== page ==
My five-year-old daughter recently received a pair of white high heels in a hand-me-down bag from a friend of hers, and now she wears them every day. Not to school, mind you, because they don’t totally fit her, and I made sure to declare them “dress up shoes” from the moment she pulled them out of the bag. But most days she adds these slightly scuffed patent leather heels to whatever outfit she changes into when she gets home from school, and watching her clomp around the living room in them is one of my favorite things.
The other day she tromped down the hallway—I almost wrote strolled because I know she really believes she’s strolling, but she’s not. There’s nothing about a gangly five-year-old in ill-fitting heels that resembles any motion having to do with ease or grace, and honestly that’s the very best part. Anyway, she’s clomping down the hallway so loudly I can hear her through my noise cancelling headphones. I peer around the corner from where I’m prepping dinner in the kitchen, and see her dragging a duffle bag and wearing a backpack, all while carrying an Easter basket in one hand and a baby doll in a plush baby carrier in the other. Her three-year-old sister is wandering behind her clad only in a tutu. Honestly, I don’t know if the tutu has anything to do with the theme of this game because my three-year-old is routinely in just a tutu. Still, I stifle a laugh.
“Mom!” she hollers. “I really need you to watch my kids. Seriously. I have so much to do.”
“She means me,” my three-year-old chimes in. “And that baby. We’re her kids. You’re the grandma.”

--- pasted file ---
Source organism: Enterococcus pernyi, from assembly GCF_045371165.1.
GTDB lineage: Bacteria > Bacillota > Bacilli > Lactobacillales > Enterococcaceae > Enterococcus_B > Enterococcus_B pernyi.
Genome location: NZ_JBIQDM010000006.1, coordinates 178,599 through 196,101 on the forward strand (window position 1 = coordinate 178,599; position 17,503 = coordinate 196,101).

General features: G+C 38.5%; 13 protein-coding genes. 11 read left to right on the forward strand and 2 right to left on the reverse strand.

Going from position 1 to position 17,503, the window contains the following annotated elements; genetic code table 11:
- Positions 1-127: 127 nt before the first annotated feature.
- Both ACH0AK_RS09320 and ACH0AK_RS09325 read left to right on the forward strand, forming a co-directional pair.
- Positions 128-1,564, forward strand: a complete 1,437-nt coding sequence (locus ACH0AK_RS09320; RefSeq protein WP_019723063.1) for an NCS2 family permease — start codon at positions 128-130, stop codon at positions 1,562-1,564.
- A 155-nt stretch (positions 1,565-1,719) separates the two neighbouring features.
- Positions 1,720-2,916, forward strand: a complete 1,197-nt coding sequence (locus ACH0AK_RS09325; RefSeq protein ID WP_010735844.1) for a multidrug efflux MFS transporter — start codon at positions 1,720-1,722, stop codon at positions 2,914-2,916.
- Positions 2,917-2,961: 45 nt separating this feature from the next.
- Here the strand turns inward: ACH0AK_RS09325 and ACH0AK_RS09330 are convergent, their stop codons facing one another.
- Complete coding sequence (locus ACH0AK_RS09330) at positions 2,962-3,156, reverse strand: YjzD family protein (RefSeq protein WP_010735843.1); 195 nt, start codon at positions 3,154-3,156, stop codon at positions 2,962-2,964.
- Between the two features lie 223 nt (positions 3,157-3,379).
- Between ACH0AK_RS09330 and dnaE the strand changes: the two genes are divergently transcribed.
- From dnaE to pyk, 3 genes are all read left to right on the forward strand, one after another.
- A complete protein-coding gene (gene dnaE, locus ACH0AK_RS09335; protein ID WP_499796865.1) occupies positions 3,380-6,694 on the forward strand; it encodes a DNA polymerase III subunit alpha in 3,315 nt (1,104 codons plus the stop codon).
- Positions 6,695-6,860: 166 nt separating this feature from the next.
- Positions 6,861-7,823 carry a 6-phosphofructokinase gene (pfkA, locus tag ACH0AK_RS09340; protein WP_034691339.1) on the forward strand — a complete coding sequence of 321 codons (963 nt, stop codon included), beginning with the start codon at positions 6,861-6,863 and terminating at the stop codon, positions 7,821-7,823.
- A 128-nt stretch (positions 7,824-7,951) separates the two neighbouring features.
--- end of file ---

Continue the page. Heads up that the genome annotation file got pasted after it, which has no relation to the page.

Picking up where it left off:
My daughter hands me the Easter basket filled baby toys and pretend baby bottles. You know the kind: one of the bottles is milk and the other is orange juice, and if you tip them down it looks like the liquid disappears and the doll is drinking it (I’m sure every pediatric dentist in America hates this toy. Juice in a bottle. Geez). Then she sets the doll and carrier down at my feet and her little sister plops down next to it.
“I have to run. I have so much work to do. I’m the mayor, you know.” She clomps past me into the living room and begins unloading the contents of her duffle bag onto the art table.
I did not know that she was the mayor, so I say as much. I try to sound incredibly impressed by her new status.
“Moms can be the mayor,” she said as she pulled a calculator from her backpack. “I have two kids, and I’m in charge of this whole big town. It’s a lot of work, but I can be two things.”
When I was a little girl, I wanted to be the CEO of Chase Bank. Why? I don’t know, exactly. It just sounded important. Frankly, I liked being in charge, and the best job I could think of would be one that involved me being in charge of as many people as possible. Actually, I spent several of my early years kicking around the idea of being the first female president of the United States because nothing says in charge like the presidency, but then midway through elementary school it occurred to me that perhaps members of my family or I might be assassinated.
I remember sitting at my desk in Ms. Roulet’s third grade class, staring out the window, and suddenly realizing that while, yes, there is such a thing as bulletproof glass, there are work-arounds to that type of armor, and Presidents can be shot in all sorts of places, and probably the first female president would have lots of people who want to shoot her (I know, what a sad social commentary that a nine-year-old was able to conjure up that truth on a sunny Thursday in October), so I nixed that idea and turned my focus to corporate banking.
And then I saw Baby Boom with Diane Keaton.